2. Crossing a sizeable strip mall parking lot, where pigeons poop and vehicles run at odd angles, a lean young man–at least eighteen, but no more than twenty-five years of age–ambles in the general direction of the northwest street intersection. Huge earphones cover his ears, a black cord running from there to the device over which he is hunched. The screen is within inches of his face. It remains impossible to tell whether he is listening to music while watching a rock concert on the rap screen, Skyping with a wannabe girlfriend, or–heck, who knows? Still, it is clear that he is utterly oblivious to the world around him. He could step in pigeon poop or get hit by a car without noticing a thing until after the fact.

3. In my chiropractor’s office, a new poster hangs on the wall. The illustration shows a man hunched over his electronic device–Earphone Guy could have been the model for the poster–and describes a newly rampant spinal irritation syndrome among those who keep looking down like that. Do it enough and your body starts having problems; we weren’t designed to operate with our heads constantly thrust forward and down. Who knew?

There are plenty of folks out there who will ask, “So what?” After all, progress marches on and all that. For that matter, not everyone on the planet believes that Soul even exists, let alone that It could be trapped like a fly in a spider’s web by simply flashing an endless stream of pictures to get Its attention.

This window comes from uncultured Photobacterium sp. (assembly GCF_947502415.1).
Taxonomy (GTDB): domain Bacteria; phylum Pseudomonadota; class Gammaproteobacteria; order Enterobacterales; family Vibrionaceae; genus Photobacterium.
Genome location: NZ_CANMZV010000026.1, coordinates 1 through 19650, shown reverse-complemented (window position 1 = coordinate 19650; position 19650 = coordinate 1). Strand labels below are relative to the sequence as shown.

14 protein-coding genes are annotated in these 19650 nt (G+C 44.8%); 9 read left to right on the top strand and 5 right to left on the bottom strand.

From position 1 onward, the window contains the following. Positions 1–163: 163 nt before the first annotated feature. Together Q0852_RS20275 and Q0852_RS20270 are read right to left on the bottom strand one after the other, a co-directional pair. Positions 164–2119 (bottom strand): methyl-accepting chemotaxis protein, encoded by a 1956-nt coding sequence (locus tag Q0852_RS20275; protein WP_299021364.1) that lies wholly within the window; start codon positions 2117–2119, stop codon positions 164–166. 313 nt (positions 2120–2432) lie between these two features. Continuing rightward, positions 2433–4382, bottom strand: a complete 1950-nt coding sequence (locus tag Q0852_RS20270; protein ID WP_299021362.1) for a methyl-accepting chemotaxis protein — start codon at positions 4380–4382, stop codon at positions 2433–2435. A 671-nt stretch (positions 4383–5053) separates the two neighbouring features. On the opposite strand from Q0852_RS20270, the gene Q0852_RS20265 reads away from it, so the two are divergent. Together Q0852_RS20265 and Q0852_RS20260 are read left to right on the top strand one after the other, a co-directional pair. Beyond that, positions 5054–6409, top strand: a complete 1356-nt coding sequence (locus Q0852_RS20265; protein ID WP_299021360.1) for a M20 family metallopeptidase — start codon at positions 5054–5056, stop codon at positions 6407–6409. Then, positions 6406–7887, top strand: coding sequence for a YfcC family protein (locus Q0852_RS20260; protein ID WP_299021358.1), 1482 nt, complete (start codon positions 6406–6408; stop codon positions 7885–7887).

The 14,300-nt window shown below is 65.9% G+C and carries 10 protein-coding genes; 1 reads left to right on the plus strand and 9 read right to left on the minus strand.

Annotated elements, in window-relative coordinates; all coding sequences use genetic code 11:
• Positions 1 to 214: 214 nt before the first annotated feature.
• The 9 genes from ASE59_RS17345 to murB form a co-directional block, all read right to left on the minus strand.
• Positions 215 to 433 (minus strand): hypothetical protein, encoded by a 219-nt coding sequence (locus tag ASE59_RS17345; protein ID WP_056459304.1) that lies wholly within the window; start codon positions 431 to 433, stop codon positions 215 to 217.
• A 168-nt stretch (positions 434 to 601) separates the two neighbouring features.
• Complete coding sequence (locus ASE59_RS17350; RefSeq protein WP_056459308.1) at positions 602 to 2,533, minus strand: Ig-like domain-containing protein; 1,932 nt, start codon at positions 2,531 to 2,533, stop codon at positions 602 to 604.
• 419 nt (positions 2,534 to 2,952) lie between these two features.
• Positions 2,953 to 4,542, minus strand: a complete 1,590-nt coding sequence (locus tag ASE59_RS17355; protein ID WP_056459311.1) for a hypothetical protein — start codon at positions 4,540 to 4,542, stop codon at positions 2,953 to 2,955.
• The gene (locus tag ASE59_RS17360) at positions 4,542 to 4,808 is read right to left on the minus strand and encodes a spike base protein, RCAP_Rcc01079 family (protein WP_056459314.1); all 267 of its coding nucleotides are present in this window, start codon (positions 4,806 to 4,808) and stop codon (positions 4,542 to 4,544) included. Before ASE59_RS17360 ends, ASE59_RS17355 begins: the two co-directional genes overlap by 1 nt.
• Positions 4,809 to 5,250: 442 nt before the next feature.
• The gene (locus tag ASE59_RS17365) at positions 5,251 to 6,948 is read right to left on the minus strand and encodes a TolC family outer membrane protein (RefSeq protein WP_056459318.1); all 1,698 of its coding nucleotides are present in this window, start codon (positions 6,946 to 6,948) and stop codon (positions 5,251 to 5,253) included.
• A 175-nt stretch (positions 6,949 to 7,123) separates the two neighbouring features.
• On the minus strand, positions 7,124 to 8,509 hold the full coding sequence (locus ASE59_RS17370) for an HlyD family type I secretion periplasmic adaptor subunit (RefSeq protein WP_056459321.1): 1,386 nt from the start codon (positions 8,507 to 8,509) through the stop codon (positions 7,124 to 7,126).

On the other hand, there are also those of us who are aware Soul is destined to endlessly learn, grow, become spiritually “something more”–and for me at least, it’s very, very hard to see how any individual can gain in compassion, love, empathy, and service (either to God or to mankind) with device addiction blanking out all awareness of one’s environment.

Except, of course, the digital environment. Shades of Tron. Cyber Zombie Apocalypse, here we come.

8 thoughts on “Soul Trap: Device Addiction Among the Young in the 21st Century

  1. Ghost, whether we are trapped by power, by images, by sex, vanity, anger, money, pride… they are all passions of the mind and we are subject to them. The device addiction is one more variant. I, too, used to walk while reading a paperback, and when I was corporate a coworkers criticized my reading at lunchtime instead of participating in ther inane conversations. During the Nintendo craze, my daughters were caught up with Pokemons, so when they finished one of the games I asked to try it. They saw me become addicted and not stop until I won the game. I told them that it was a good game but that they saw what happened to me while I played. It seemed to work, since they budgeted playing time with reading, etc. Oh, and we also read A LOT, but understood the addiction element of this, too. It was funny how we would read each new Harry Potter novel within 24 hours, usually overnight, so the next family member could read it.